paying medical bills. This probably reflects the fact that people with chronic conditions are more likely to have persistently high financial burdens, and that contributes to higher accumulated levels of medical debt that stay around for more than just a year.

There would clearly be a lot of practical issues with implementation. Should all chronic conditions be used, or just a select group? Also, some people with chronic conditions are more likely to choose expensive plans that have higher premiums, in order to cover their expenses. Some measure of affordability needs to be incorporated in data collection. It is important, at least from the standpoint of testing different affordability thresholds, to get some real-world experience from people about whether they find certain levels of out-of-pocket spending to be affordable or not.


Gary Claxton (Kaiser Family Foundation) focused mostly on employer-sponsored health insurance and some on nongroup health insurance, where the out-of-pocket expense risks are and how that has changed or not changed over time. He explained that most of the information is from a survey conducted at the Kaiser Family Foundation with the Health Research and Education Trust, but also some data from MEPS, looking at group and nongroup out-of-pocket shares.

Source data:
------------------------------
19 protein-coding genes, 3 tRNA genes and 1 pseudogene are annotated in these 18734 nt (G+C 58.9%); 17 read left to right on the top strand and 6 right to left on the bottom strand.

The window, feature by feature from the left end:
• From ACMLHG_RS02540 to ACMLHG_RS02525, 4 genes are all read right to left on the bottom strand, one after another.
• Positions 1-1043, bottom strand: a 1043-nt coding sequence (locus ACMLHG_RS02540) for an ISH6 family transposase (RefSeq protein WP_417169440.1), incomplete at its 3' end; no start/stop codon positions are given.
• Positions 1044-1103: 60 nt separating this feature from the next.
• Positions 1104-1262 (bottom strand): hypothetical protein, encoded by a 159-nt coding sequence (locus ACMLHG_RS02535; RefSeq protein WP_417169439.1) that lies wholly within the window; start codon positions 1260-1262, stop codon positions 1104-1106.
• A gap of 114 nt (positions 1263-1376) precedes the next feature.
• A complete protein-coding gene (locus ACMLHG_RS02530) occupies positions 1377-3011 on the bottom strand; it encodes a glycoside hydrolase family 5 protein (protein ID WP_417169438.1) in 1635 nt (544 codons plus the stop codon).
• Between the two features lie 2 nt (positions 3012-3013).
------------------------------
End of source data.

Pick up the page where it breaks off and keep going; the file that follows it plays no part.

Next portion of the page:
Health Insurance Characteristics

He opened his presentation with two observations about what we know and don’t know about health insurance, and its adequacy, and our ability to characterize whether or not someone has good health insurance, and what that means to out-of-pocket risk.

His first point was that there is a lot that is not known about how good health insurance is. Surveys can provide information about deductibles and out-of-pocket maximums, but they cannot keep people long enough on the phone to ask about limits on rehabilitation services, and whether or not biological drugs are covered at certain levels, whether or not they are part of the out-of-pocket maximum, or all the other things that lead to high exposure to out-of-pocket risk, even when people have what they think is good health insurance.

His second point is that the kind of insurance is as important as any trends in terms of out-of-pocket risks. Small-group health insurance plans are different from large-group plans, and they are both different from nongroup health insurance in terms of out-of-pocket burdens and protections.

The National Academies | 500 Fifth St. N.W. | Washington, D.C. 20001
Copyright © National Academy of Sciences. All rights reserved.
Terms of Use and Privacy Statement